Travel doesn’t always have to be far away; sometimes you can explore your own area through the eyes of a tourist. As you know, I have been living and working in Stockholm since May 2012.
To me it’s home. To you it’s a destination! Let me show you around my neighbourhood.
If you’re planning a visit to Stockholm this summer you should make time in your itinerary to check out SoFo: a district of the city known for retro thrift stores, vintage fashion, designer boutiques, artisan workshops, organic health food stores, and cafes galore – think Swedish, international, vegetarian, and vegan cuisine – all catering to Stockholm’s hipsters.
Formerly a working-class district on the island of Södermalm, the name SoFo is an abbreviation referring to the area ‘South of Folkungagatan’—with the main streets being Bondegatan, Skånegatan, and Södermannagatan. During the long white nights of the Swedish summer, the streets of SoFo come alive with Stockholm’s hipster crowd—whether rifling through a battered box of vinyl records, or finding a bargain 70s dress; enjoying fika at a street side café, or hanging out in cool bars like Pet Sounds and Vampire Lounge.
On a summer’s evening in the streets of SoFo people over-spill the bars and restaurants to mingle in the street—and it is not an uncommon sight to see youngsters pull a mattress, cushions, or even a threadbare sofa out onto the pavement in order to make street socialising that little bit more comfortable.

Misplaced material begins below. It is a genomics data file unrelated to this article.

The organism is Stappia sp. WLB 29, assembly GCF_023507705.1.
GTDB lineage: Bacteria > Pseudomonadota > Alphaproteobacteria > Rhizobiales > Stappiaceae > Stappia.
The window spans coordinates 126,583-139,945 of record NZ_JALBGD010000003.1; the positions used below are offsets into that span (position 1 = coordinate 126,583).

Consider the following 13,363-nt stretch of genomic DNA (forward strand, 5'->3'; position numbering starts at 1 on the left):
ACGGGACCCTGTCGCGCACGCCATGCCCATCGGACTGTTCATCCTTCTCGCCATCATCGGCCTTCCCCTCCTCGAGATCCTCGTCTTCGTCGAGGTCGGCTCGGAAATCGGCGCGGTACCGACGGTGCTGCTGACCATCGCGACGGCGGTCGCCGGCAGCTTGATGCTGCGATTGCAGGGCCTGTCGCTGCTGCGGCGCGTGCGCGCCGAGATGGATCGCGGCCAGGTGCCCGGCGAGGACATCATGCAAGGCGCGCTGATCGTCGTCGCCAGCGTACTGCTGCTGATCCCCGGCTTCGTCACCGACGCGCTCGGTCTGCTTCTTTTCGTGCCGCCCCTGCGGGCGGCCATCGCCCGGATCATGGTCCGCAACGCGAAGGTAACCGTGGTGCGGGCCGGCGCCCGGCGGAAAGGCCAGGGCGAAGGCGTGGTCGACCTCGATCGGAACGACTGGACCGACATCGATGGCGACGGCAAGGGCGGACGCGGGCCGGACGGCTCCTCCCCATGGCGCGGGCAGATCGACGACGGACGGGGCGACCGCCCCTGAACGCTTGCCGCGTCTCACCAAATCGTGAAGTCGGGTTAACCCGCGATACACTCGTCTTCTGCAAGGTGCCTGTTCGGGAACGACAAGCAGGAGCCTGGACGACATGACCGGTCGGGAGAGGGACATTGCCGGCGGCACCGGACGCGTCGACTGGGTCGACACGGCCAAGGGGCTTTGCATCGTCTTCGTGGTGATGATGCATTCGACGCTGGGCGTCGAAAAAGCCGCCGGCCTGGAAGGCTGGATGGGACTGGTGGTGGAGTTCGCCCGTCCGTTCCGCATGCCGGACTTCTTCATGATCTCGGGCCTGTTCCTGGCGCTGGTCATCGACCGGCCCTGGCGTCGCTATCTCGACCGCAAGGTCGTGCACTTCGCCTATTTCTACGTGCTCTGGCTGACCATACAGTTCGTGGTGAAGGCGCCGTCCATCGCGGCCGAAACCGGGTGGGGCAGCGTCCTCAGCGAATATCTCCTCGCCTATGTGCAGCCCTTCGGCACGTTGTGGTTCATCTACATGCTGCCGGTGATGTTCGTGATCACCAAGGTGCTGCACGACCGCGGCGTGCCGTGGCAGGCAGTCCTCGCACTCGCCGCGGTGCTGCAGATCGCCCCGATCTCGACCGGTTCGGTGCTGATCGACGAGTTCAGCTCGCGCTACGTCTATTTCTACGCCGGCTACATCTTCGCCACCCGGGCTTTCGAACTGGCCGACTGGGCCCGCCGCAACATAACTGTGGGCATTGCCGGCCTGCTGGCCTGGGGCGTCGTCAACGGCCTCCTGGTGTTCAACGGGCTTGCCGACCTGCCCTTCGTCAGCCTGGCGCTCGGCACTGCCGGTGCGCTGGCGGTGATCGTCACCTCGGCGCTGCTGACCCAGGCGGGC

Those who say that the Swedes are cold and isolated have clearly never visited SoFo!
It’s not just Swedes who tend to frequent SoFo’s hotspots: tourists and expats alike hang out to enjoy the chilled back vibe—creating a dynamic multicultural vibe that buzzes late into the night.
The neighbourhood is not without fame: Hollywood actress Greta Garbo grew up just outside of SoFo at the start of the Twentieth Century, back when Södermalm was still a poor working class district, and she is honoured in Greta Garbo Torg in SoFo.
No longer a poor district, SoFo still maintains a working class feel with artists, hippies and bohemians seeking out a bargain or two in the boutiques, but the increasing number of homeless beggars along Folkungagatan and Medborgarplatsen (an uncommon sight in most of Stockholm) suggest there is plenty of wealth to be found in the area these days, or maybe the inhabitants of SoFo are just more giving?
So next time you are in Stockholm, by all means visit Gamla Stan—the pretty old town—but make sure you visit a real Stockholm neighbourhood too! To get to SoFo, take the green line on the Tunnelbana to Medborgarplatsen and take the exit onto Folkungagatan. Or it’s a 20-minute walk from Gamla Stan. The last Thursday of every month is SoFo Night, when shops are open later and special events take place in the area.
I think I’m pretty lucky to live in such a colourful and vibrant neighbourhood. What do you think? Let me know in the comments below!